Author + information
- Received March 21, 2017
- Accepted April 6, 2017
- Published online June 14, 2017.
- Pieter Alexander Verhoeven, MD,
- Christopher P. Learn, MD,
- Nicole M. Brown, MD and
- Bryan H. Goldstein, MD∗ ()
- ↵∗Address for correspondence:
Dr. Bryan H. Goldstein, Cincinnati Children’s Hospital Medical Center, 3333 Burnet Avenue, MLC 2003, Cincinnati, Ohio 45229.
- congenital heart disease
- right ventricular outflow tract conduit, tetralogy of Fallot
- transcatheter pulmonary valve replacement
Transcatheter pulmonary valve (TPV) replacement has emerged as an effective therapy for treatment of right ventricle–to–pulmonary artery conduit dysfunction (1). Stent fracture and infective endocarditis account for most post-implantation TPV dysfunction. Noninfective TPV thrombosis has been reported (2) but is more common following transcatheter aortic valve replacement (3). Herein, we present this uncommon phenomenon.
A 37-year-old man presented for routine follow-up with repaired tetralogy of Fallot and absent pulmonary valve syndrome. Severe right ventricle–to–pulmonary artery conduit obstruction with moderate insufficiency, severe right ventricular (RV) dilation, and severe biventricular systolic dysfunction were evident, with symptoms of right heart failure. He underwent transcatheter conduit rehabilitation with placement of bare-metal stents and a Melody TPV (Medtronic, Minneapolis, Minnesota), implanted at 22 mm (Figure 1). RV systolic pressure improved from 73 to 42 mm Hg, and the conduit peak systolic gradient decreased from 50 to 16 mm Hg. RV size and function subsequently normalized, and right heart failure symptoms resolved.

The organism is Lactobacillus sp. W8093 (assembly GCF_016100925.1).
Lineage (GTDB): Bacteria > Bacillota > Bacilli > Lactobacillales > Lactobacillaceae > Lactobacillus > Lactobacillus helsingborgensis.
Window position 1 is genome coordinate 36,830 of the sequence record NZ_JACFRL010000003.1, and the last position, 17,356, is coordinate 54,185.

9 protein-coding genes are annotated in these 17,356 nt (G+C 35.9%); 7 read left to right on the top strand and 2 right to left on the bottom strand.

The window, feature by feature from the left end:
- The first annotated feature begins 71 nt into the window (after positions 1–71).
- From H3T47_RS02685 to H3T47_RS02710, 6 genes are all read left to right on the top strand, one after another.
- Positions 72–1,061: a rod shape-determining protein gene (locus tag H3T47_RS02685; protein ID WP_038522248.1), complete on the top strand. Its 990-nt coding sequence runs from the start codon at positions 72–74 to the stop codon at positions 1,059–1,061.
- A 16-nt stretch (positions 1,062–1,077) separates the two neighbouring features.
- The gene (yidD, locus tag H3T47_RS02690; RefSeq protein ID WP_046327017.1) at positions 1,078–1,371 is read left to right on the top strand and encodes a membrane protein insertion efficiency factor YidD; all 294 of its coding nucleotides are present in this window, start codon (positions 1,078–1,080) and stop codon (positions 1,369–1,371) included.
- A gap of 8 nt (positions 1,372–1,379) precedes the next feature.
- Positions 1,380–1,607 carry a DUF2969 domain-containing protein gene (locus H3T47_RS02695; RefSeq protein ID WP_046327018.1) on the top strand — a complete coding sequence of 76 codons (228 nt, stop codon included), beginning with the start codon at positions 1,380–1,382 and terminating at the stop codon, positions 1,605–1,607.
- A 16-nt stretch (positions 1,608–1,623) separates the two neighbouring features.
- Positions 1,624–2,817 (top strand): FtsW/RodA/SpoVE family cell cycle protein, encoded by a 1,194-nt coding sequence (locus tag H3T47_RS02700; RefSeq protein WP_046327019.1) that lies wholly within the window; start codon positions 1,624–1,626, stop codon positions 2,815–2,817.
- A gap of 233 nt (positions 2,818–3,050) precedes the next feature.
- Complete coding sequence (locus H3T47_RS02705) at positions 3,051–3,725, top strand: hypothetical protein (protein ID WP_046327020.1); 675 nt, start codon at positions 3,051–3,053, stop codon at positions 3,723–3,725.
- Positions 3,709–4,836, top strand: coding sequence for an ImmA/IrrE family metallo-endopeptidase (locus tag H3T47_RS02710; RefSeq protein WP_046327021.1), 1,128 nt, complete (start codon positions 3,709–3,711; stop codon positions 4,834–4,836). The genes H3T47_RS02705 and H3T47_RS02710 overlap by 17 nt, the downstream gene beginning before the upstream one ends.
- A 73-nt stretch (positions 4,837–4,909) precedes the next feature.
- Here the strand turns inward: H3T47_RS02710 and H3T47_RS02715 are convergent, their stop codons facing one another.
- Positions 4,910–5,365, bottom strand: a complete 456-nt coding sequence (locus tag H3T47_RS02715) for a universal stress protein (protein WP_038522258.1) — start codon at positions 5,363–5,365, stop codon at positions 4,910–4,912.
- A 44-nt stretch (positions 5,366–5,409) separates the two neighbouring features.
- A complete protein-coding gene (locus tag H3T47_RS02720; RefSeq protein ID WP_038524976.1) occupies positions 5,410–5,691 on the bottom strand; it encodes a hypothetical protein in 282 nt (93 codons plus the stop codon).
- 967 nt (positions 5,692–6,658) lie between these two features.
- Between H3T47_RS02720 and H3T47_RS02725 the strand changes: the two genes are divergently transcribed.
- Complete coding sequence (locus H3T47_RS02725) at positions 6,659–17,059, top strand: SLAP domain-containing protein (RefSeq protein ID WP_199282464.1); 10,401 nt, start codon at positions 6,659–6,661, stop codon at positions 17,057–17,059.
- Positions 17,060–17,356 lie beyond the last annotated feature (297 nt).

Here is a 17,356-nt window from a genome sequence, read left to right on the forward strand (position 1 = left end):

Seventeen months after implantation, routine follow-up echocardiography demonstrated new right ventricle–to–pulmonary artery conduit obstruction (peak gradient 69 mm Hg) and mild RV systolic dysfunction (Figure 2). He reported mildly reduced exercise tolerance and good adherence to his daily aspirin regimen. No infectious symptoms were reported, and laboratory evaluation for bloodstream infection was negative. Stent compression or fracture were not evident. Right ventriculography demonstrated a filling defect within the TPV complex (Figure 3, Online Videos 1 and 2). Intracardiac echocardiography revealed a large, mobile, organized thrombus on the ventricular side of the TPV complex, which was obstructive (Figures 4 and 5, Online Videos 3 and 4). The TPV leaflets appeared thin and mobile, without intrinsic pathology. Because of the relative lack of symptoms and absence of valve leaflet abnormalities, no transcatheter intervention was performed. A diagnosis of noninfective TPV thrombosis was made, and warfarin anticoagulation was initiated (4). Three-month follow-up with echocardiography demonstrated near complete resolution of the TPV obstruction by Doppler interrogation.
For supplemental videos and their legends, please see the online version of this article.
The authors have reported that they have no relationships relevant to the contents of this paper to disclose.
- Received March 21, 2017.
- Accepted April 6, 2017.
- 2017 American College of Cardiology Foundation
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